UU Service Committee takes over responsibility for coordinating UU volunteers.
Two years after Hurricanes Katrina and Rita, volunteers are still urgently needed in New Orleans said Peggy Powell, Gulf Coast Volunteer program associate for the Unitarian Universalist Service Committee in Cambridge, Mass.
Scores of Unitarian Universalist congregations have sent groups to the Gulf since Katrina struck on Aug. 29, 2005, followed by Rita on September 24. This summer five groups and some individuals have worked in New Orleans and there have been numerous inquiries for October, November, and into the new year, said Powell. Most people come as part of groups ranging in size from 10 to 40 members. Smaller groups and individuals will generally be assigned to larger groups.
Much of the work in the Gulf up to now has been the demolition and gutting of houses and businesses, but that is changing, Powell said. "There is still some demolition and gutting work to do but more and more the work is rebuilding."
That’s what Diane Cornman-Levy found when she visited New Orleans from August 18 to 25 with a group of 23 people organized by the Main Line Unitarian Church in Devon, Pa. The group included people from the UU Society of Germantown and several UUs from Maryland. The group also included six teenagers from a Philadelphia program, Teens for Good. Main Line Unitarian had raised $2,000 to support their participation.
The group spent its week helping five families restore one room in each of their houses so they could move out of FEMA trailers and get back into their homes. This trip was Cornman-Levy’s first venture into New Orleans since the hurricanes. "There is still so much devastation, it's overwhelming," she said. "It looks like the hurricane hit a month ago. New Orleans will need help for a long time. People’s lives have been shattered and are still shattered."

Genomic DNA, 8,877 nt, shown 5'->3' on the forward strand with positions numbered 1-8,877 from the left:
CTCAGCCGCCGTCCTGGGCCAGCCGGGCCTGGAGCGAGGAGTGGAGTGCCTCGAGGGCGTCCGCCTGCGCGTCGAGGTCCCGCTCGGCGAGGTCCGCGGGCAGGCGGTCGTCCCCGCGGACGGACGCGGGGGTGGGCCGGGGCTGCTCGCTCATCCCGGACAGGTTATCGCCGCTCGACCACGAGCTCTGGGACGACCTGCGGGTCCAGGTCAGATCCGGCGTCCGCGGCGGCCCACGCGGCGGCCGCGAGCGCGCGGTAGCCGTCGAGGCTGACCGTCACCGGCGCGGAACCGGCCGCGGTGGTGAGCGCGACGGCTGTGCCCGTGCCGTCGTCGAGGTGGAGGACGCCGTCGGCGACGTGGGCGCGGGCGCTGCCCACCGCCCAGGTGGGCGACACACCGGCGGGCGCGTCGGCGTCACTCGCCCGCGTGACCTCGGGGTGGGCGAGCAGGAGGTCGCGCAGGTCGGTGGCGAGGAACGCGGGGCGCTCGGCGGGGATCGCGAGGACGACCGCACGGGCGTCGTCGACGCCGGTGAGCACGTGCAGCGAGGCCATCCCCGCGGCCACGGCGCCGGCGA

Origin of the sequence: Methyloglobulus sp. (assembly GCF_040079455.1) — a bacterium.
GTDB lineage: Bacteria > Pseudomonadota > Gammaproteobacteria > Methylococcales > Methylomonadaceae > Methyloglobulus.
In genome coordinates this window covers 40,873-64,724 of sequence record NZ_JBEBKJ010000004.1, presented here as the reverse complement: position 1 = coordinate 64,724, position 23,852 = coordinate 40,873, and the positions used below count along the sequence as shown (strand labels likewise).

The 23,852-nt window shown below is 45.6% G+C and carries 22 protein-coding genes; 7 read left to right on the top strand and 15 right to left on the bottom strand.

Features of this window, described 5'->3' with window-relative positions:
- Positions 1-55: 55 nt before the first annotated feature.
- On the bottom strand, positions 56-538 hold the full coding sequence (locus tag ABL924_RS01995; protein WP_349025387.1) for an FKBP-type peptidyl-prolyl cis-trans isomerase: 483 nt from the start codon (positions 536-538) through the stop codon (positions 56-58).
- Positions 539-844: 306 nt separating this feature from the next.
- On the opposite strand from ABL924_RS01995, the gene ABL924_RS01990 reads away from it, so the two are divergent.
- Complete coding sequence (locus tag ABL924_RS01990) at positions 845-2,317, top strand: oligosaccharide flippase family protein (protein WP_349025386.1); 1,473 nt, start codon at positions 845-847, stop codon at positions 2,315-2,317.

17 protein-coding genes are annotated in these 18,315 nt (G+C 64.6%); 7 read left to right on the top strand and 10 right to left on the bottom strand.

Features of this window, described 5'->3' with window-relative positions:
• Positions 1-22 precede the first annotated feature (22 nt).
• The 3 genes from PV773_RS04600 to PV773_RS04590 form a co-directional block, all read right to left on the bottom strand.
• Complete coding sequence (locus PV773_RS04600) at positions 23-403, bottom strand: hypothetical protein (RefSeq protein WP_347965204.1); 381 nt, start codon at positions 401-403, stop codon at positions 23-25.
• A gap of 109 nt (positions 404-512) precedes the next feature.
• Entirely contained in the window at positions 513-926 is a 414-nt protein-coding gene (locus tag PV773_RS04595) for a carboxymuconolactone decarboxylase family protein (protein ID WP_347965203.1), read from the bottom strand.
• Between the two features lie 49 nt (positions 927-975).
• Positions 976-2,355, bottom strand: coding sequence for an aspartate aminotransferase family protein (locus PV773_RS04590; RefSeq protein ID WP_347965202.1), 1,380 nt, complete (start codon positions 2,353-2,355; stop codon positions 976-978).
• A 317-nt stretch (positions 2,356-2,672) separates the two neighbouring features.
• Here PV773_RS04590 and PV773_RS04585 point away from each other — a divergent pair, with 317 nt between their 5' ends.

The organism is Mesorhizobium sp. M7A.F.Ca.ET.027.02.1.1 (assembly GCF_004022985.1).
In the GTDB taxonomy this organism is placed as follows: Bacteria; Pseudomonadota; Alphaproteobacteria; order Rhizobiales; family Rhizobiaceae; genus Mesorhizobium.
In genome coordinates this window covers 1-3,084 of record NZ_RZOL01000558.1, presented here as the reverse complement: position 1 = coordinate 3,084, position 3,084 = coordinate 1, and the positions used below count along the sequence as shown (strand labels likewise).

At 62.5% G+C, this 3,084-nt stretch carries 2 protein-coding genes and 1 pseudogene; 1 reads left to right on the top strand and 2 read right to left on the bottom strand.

She said her group spent the week painting, repairing walls, and delivering furniture. "It's very rewarding to see these families moving back home. For some it's the first time they’ve slept at home in two years."
She added, "We're going to come back. We could stay here two years and still have plenty to do.”
Powell is the person to contact for UU groups that want to come to the Gulf Coast. Many of the groups traveling to New Orleans will stay at a volunteer center at First UU Church in New Orleans. They will be assigned to work with one of 40 community partners working with the UUSC. "There is still a great need even two years out from the storm," said Powell. "There's enough work to accommodate as many people as want to volunteer."
Quo Vadis Breaux, Gulf Coast response coordinator for the UUSC, meets volunteers in New Orleans. She helps volunteers become oriented and paired up with a community group.
Volunteers are not currently being placed in Mississippi. That volunteer program ended in June. People who want to volunteer in Mississippi can directly contact social service groups working there.
The UUSC Gulf Coast Volunteer Program grew out of the Hurricane Relief and Social Justice Project of the Unitarian Church of Baton Rouge, which formed the program shortly after Hurricane Katrina. All prospective volunteers are asked now to contact Powell at UUSC in Cambridge, rather than the Baton Rouge church.
For information email uukatrina [at] uusc [dot] org or go to uusc.org for volunteer information.
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Donald E. Skinner was the founding editor of the InterConnections newsletter for congregational leaders and a senior editor of UU World from 1998 until his retirement in 2014. He is a member of the Shawnee Mission Unitarian Universalist Church in Lenexa, Kansas.
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